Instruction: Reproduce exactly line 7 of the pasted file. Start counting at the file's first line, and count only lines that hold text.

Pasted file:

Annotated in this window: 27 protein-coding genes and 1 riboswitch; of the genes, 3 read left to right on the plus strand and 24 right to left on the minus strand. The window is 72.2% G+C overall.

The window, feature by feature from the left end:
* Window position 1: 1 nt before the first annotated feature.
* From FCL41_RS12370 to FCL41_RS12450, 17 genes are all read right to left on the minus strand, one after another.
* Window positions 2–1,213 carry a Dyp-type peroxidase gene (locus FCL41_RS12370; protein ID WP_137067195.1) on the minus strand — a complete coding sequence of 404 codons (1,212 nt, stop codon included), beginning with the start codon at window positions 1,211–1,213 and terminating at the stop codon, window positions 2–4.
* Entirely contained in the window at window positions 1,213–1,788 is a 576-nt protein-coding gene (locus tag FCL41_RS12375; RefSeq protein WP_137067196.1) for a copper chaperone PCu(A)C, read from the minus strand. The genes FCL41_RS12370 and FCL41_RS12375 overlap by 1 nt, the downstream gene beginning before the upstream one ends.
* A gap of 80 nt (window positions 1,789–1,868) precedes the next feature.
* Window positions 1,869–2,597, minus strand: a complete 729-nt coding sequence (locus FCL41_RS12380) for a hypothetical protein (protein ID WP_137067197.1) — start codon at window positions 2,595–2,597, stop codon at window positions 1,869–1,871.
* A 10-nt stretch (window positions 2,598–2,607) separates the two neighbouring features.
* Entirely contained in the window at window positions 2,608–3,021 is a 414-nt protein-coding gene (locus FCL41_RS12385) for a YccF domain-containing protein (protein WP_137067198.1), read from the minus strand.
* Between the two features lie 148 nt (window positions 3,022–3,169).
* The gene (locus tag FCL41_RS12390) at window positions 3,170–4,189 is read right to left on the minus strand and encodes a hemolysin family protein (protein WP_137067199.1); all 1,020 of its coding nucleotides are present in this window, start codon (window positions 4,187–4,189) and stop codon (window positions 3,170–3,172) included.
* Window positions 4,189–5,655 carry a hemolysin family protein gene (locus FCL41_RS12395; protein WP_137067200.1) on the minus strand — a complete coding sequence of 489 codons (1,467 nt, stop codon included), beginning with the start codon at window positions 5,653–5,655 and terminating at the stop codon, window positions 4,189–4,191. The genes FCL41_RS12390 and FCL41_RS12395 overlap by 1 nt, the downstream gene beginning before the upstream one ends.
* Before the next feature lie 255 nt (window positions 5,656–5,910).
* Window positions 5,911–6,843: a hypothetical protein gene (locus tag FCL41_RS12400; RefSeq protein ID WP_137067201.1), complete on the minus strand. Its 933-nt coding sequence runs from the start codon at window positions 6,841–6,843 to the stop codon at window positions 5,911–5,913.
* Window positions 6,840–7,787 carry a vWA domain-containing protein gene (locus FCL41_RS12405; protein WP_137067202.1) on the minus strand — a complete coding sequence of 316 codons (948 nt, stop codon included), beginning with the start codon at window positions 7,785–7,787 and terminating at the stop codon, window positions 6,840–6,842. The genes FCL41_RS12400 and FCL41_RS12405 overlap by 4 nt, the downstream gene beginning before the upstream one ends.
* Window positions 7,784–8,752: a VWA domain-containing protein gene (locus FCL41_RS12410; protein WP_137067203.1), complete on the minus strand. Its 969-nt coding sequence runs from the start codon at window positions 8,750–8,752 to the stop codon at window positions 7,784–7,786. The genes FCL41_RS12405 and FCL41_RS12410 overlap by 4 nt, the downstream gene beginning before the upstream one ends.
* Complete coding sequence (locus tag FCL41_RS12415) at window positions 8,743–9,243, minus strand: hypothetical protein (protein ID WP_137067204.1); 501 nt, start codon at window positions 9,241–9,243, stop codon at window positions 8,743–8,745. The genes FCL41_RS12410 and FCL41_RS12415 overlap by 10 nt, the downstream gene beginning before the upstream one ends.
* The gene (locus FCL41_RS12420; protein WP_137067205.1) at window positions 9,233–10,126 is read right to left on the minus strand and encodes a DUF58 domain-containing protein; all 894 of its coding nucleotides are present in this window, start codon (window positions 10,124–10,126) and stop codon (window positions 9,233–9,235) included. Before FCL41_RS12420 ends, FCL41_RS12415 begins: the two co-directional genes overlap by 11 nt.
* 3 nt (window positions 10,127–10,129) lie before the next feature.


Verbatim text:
* A gap of 80 nt (window positions 1,789–1,868) precedes the next feature.